A timeline of wick advancement is presented in Figure 5. From Figure 5, the optimization routine was successful in reducing the pore size at each step of the iteration, with the maximum pore radius of Sample 4 measured to be over 40% smaller than the radius of Sample 1. The maximum pore radii associated with each of the four samples is listed in Table 2 below. It should be highlighted that Sample 4 represents the first instance of a sub-5-micron DMLS wick that has been achieved in the 3D printed LHP program at ACT, denoting a significant improvement over the wick2 from the very first attempt at DMLS wick fabrication. It is also important to note that the 40% reduction in pore radius in the current effort corresponds to over 20% increase in the LHP power limit for Sample 4 over Sample 1, as estimated using an in-house power limit calculator.
The error bars in Figure 5 and the uncertainty values in Table 2 span a confidence interval, providing a measure of the scatter in the 3D printing process from bubble test measurements conducted on several copies of a given sample, corresponding to an identical set of DMLS parameters. The copy-to-copy variation in the pore radii for each of the four samples was measured below a level within a 68% confidence interval, indicating a high degree of repeatability in the 3D printing process. It should also be highlighted that the bubble point tests were repeated in a bath of IPA and the acquired measurements were found to be consistent with those reported above using methanol, establishing additional confidence in the measurement process.
Table 2. Maximum pore radii measurements for 3D printed wick samples from the current program
|Sample||Max. pore radius (in )|
|Sample 1||8.8 ± 0.6|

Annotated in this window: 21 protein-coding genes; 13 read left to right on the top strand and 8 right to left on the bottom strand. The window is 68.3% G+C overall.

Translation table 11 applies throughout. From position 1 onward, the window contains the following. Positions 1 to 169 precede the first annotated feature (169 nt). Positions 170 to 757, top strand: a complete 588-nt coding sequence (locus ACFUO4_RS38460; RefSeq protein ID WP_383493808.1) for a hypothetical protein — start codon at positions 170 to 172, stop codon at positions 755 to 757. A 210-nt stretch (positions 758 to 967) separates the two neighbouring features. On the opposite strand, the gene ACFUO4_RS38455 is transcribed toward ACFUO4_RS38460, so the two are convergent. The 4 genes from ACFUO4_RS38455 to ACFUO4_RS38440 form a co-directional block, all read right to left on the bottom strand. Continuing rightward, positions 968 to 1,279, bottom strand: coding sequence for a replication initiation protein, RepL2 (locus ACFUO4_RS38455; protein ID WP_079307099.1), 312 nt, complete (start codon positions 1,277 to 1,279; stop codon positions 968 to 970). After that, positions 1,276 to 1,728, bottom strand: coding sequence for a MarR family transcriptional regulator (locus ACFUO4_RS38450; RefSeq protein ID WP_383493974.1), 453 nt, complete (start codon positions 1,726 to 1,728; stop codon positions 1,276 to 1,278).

|Sample 2||8.3 ± 0.5|
|Sample 3||7.6 ± 0.4|
|Sample 4||4.9 ± 0.2|
As a secondary objective in primary wick advancement, the DMLS fabrication of an additional high-porous sample was attempted, with porosity near 50%, motivated by the goal of maximizing wick permeability and consequently minimizing the pressure drop in the primary wick during LHP operation. The printed sample, referred to here as Sample 5, with identical dimensions as Samples 1–4, was measured to have a porosity of 49%, providing a significant increase over the sub 30% porosities of the other four samples. For a more direct characterization, measurements of the permeability were acquired for each of the samples using an in-house permeability apparatus. This apparatus features a U-shaped design with a uniform cross-section. As part of this U-shape, two vertically-oriented cylindrical tubes are connected at the base with a horizontal arm. The horizontal arm in turn, contains a small gap in the center to allow for the installation of the cylindrical wick sample, providing a connected path for the flow of methanol, which was used as the working fluid. At the start of the experiment, the vertical tubes were filled with methanol to different heights prescribed by the desired initial pressure difference across the installed sample. Driven by the imposed pressure gradient, the difference in the methanol column was observed to gradually diminish over time. After a set time interval, the height difference was recorded once again, indicating the end of the experiment. The wick permeabilities were then calculated from the acquired initial and final height differences using an integrated form of Darcy’s law. For comparison, the permeabilities of Sample 2 and Sample 5 are presented in Table 3.
Table 3. Permeabilities for select 3D printed wick samples from the current study
|Sample||Porosity||Permeability (in μm)|
|Sample 2||29%||1.16 ± 0.05|
|Sample 5||49%||11.7 ± 0.5|
From Table 3, an increase in porosity by a value of 20% is associated with an order-of-magnitude increase in the wick permeability, demonstrating a significant co-dependence between these variables. However, this improved permeability is expected to cause a significant drop in the capillary limit owing to a distinct increase in the maximum pore size from Sample 2 to Sample 5. The power limits for Sample 2 and Sample 5, estimated using the ACT analytical power calculator, are presented in Table 4. The maximum pore radii for these samples are also included in Table 4, for reference. From Table 4, Sample 2 is associated with a significantly higher power capacity as compared to Sample 5. Thus, while the improved permeability for Sample 5 contributes to reduced flow resistance in the primary wick, the contributions to the net resistance of the standard ACT LHP setup stem primarily from the vapor line and the condenser. With a significantly diminished capillary limit and with only a marginal improvement in the LHP resistance, the power transport capacity for Sample 5 is greatly disrupted, with a predicted 48% decline as compared to Sample 2.